During an interview he repeatedly calls his new position with the Cardinals "the best job in baseball" because of the executives and scouts around him.

Compared to when the Cardinals began their emphasis on the draft in 2005, baseball’s June draft has become more intricate, limiting teams’ power of the purse. There is now a spending limit on the total bonuses for players drafted in the first 10 rounds. In 2012 and 2013, the Cardinals outspent that bonus cap by 4 percent and paid a penalty. This past summer, the Cardinals failed to sign their third-round pick, reducing overall spending and falling short of the cap. They have an extra third-round pick in 2015 as a result — and the increase in their bonus purse. That may be even more valuable.

Where teams are looking for edges now in the draft is accumulating picks but also strategizing how to spend their bonus money. The Cardinals gave 34th overall pick Jack Flaherty a higher bonus ($2 million) than their first pick, Luke Weaver, and had to shape their picks around that spending. Teams will also wait to draft talent outside of the first 10 rounds where the hit on the bonus pool is less. Correa will orchestrate that strategy. Over the past few years, the Cardinals also have tried to better understand, through interviews and observation, the makeup of players who excel — how they deal with failure, what traits allow a player to thrive at a higher level. There is, of course, a psychology study aspect there, an area Correa knows well.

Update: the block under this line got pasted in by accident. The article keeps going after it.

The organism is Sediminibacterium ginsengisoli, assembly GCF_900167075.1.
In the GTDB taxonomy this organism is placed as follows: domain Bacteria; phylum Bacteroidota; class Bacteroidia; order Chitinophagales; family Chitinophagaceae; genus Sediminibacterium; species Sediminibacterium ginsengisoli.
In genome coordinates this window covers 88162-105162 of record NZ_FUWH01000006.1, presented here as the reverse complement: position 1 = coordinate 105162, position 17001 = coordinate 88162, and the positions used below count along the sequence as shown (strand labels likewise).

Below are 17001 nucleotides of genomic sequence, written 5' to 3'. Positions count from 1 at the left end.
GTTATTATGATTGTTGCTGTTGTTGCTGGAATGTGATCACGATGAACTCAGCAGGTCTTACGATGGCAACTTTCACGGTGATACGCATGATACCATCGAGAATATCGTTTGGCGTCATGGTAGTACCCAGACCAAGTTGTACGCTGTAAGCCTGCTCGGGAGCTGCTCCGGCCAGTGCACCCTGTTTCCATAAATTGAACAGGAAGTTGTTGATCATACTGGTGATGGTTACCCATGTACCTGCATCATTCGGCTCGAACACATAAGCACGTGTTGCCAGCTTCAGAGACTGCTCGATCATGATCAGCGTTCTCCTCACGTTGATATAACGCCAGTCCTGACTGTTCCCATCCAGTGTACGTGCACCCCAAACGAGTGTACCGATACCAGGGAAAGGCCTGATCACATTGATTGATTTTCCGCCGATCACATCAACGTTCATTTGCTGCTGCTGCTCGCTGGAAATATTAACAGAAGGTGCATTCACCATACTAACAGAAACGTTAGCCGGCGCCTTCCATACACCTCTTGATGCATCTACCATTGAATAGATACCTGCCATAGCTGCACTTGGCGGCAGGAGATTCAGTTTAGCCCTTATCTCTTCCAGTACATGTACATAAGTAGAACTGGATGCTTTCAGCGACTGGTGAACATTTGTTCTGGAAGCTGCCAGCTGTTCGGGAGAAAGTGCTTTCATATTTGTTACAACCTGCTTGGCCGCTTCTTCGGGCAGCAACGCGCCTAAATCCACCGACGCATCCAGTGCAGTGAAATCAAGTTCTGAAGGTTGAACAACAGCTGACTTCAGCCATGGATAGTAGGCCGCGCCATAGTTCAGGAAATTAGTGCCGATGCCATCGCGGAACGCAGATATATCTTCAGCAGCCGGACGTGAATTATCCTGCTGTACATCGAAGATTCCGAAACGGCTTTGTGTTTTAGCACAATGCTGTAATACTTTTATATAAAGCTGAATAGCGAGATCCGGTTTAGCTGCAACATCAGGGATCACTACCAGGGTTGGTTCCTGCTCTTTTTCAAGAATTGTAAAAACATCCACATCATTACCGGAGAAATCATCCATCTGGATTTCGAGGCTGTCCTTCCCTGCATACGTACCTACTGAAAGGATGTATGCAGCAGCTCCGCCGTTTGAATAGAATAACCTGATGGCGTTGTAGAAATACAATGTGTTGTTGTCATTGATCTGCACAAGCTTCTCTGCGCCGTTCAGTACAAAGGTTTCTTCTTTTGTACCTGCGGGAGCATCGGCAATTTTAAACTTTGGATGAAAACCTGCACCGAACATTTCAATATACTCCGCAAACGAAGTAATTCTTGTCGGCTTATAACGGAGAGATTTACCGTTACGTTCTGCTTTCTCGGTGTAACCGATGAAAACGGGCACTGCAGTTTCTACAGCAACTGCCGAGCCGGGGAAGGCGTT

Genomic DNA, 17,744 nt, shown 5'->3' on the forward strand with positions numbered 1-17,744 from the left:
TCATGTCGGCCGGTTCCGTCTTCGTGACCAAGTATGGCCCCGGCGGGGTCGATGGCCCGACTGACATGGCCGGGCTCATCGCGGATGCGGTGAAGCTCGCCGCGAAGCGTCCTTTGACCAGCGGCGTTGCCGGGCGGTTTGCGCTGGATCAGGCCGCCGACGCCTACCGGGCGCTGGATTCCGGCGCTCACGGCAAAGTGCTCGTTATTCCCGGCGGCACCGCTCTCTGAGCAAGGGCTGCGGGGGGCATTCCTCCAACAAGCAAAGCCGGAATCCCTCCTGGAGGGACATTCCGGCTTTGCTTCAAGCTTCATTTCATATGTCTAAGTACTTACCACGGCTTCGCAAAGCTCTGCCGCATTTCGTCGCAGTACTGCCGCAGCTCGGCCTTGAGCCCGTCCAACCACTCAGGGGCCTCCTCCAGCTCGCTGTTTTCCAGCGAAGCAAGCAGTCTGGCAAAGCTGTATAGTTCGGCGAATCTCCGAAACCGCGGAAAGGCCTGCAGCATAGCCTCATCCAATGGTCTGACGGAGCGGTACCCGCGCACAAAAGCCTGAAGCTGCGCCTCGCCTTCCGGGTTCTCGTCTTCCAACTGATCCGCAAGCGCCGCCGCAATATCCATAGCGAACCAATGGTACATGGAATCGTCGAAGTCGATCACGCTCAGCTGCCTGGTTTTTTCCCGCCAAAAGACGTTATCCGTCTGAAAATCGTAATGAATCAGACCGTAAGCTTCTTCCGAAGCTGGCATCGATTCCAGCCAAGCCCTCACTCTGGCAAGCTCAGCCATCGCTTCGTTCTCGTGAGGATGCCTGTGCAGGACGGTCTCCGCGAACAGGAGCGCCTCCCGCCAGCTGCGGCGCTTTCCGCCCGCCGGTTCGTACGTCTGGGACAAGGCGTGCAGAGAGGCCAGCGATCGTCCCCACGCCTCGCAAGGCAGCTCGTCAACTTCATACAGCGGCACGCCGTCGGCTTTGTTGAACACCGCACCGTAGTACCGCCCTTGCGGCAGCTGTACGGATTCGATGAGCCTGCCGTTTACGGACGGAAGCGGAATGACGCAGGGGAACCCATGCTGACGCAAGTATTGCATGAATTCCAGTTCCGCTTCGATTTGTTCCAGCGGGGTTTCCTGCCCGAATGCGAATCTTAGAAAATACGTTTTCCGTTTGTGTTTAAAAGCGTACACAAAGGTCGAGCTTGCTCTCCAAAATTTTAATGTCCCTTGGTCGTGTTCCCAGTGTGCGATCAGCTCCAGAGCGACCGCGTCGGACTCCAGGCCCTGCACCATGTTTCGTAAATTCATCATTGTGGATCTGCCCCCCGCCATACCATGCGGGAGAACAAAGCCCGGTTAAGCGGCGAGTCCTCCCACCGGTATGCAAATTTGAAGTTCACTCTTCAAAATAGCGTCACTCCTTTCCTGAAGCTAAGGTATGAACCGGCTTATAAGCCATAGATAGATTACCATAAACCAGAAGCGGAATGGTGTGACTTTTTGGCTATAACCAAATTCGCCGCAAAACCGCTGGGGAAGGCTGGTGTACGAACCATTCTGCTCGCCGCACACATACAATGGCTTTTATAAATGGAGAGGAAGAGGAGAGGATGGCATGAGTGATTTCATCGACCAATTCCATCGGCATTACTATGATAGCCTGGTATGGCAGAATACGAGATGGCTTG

“Teams that have a better handle on that have an advantage,” he said.

Correa spent time during the winter meetings talking with agents to start fostering the relationships he’ll need to gauge signing bonuses this summer. He also conducted interviews for an open area scout position.

Now, people want lunch with him.

“We have to have high expectations for the draft,” Correa said. “There’s a big-leaguer in every draft round; we just have to find him. … We have more than 1,000 guys on our draft board, and I think the big thing for us is to come up with disciplined decision-making processes that are driven by lessons we’ve had in history. That way we make sure that we have the right names floating to the top of our list for each round.”